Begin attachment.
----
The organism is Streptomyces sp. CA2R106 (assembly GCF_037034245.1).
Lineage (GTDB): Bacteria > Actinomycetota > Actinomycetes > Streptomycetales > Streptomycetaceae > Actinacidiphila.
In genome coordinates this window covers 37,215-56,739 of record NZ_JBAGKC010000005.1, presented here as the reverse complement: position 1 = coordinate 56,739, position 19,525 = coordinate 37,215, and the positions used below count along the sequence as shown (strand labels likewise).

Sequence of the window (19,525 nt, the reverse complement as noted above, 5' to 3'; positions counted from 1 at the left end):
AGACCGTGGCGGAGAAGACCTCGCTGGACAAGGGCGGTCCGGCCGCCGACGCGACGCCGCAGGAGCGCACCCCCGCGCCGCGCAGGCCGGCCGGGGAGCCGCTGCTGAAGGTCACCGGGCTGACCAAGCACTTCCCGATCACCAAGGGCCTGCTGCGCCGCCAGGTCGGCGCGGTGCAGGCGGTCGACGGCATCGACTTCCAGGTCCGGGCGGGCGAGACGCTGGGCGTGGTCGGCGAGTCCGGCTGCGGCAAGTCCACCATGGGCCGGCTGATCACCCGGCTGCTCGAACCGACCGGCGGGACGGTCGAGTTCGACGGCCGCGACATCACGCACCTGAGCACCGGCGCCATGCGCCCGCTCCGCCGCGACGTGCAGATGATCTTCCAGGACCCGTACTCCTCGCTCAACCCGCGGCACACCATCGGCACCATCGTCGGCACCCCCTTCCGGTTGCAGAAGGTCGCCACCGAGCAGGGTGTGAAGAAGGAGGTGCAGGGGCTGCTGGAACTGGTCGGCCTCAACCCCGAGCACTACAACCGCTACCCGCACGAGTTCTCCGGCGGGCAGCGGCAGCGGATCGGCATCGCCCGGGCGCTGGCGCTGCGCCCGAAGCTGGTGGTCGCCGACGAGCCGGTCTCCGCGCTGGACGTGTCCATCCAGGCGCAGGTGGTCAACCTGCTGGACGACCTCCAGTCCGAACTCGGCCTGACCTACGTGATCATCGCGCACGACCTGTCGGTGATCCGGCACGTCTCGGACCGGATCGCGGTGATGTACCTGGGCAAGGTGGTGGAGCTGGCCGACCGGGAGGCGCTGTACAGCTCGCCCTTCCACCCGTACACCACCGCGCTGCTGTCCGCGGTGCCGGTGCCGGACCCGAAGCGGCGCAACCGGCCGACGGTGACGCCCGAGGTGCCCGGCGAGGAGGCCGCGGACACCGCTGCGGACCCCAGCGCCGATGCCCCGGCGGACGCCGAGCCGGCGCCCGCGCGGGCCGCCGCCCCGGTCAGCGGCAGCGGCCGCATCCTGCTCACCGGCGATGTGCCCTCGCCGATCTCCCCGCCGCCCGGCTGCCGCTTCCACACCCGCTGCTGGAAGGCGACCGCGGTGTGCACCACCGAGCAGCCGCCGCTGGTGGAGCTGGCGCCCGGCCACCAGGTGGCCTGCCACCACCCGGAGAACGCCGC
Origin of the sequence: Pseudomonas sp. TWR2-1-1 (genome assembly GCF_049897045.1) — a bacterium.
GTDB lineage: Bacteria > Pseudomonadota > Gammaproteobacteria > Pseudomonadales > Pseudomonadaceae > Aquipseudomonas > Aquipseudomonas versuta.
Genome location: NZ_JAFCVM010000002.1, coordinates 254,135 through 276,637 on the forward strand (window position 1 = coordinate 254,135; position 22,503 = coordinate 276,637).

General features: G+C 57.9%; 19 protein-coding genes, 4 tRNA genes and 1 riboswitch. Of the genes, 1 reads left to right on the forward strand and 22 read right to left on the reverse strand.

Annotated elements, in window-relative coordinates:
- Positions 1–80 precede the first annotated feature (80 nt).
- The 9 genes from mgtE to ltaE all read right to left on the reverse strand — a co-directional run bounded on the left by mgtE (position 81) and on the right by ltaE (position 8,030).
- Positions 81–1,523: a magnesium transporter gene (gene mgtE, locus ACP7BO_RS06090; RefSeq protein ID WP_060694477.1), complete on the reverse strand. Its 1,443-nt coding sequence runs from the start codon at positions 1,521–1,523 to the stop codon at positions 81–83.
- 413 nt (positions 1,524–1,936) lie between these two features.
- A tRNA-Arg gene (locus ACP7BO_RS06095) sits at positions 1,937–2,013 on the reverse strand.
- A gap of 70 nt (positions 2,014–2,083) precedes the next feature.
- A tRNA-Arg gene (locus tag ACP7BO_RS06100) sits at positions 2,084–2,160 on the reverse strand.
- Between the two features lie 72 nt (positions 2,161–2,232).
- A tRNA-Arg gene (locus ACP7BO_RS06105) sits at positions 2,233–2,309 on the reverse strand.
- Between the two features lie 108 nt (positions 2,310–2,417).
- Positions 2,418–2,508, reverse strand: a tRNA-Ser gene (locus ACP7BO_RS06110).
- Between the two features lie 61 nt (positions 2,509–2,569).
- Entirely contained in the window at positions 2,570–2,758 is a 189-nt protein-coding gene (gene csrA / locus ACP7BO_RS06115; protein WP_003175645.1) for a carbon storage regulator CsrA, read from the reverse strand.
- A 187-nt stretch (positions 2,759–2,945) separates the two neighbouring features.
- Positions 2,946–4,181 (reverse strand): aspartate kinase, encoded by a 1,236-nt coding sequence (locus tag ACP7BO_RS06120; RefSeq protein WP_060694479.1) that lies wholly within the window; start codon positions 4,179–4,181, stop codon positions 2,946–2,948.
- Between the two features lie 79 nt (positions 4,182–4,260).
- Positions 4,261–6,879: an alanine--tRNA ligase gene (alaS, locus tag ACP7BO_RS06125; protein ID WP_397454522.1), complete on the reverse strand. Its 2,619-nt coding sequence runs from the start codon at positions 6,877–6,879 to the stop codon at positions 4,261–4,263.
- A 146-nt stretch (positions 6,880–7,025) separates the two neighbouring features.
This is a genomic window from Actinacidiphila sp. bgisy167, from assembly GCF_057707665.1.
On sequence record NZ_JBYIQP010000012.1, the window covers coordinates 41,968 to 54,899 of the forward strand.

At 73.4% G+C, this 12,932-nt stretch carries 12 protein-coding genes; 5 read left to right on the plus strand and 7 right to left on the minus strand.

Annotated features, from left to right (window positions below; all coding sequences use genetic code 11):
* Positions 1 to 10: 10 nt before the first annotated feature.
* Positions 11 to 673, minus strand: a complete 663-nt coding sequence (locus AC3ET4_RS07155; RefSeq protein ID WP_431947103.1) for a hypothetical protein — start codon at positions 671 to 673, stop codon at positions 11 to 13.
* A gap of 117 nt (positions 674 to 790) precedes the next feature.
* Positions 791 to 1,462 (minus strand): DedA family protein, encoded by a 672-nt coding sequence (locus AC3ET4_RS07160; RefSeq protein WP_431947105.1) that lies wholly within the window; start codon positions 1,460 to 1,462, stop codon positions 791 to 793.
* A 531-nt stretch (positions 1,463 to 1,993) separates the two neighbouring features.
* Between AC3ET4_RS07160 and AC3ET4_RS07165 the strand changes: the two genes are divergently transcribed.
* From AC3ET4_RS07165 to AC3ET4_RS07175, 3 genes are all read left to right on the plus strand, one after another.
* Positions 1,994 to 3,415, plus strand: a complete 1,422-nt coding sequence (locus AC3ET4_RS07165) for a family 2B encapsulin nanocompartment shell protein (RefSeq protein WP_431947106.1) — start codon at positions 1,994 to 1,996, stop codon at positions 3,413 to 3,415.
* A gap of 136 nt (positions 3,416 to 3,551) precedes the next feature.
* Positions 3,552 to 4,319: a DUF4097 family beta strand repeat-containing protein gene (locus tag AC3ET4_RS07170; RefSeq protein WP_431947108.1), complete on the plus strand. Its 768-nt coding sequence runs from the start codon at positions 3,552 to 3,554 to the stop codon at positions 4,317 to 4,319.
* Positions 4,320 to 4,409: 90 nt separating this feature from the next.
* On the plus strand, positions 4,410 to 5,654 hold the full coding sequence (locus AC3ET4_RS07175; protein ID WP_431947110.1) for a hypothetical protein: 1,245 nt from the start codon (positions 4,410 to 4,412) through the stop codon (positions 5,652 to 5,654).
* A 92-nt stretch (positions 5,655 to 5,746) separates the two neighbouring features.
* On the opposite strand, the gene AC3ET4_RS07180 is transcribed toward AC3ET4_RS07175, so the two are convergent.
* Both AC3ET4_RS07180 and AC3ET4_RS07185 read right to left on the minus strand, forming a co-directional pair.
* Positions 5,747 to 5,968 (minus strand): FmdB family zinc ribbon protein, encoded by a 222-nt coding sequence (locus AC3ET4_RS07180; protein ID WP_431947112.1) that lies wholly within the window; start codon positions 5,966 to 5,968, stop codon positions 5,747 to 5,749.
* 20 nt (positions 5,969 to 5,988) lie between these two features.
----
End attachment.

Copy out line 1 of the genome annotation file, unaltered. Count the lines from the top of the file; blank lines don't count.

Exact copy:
The organism is Streptomyces sp. CA2R106 (assembly GCF_037034245.1).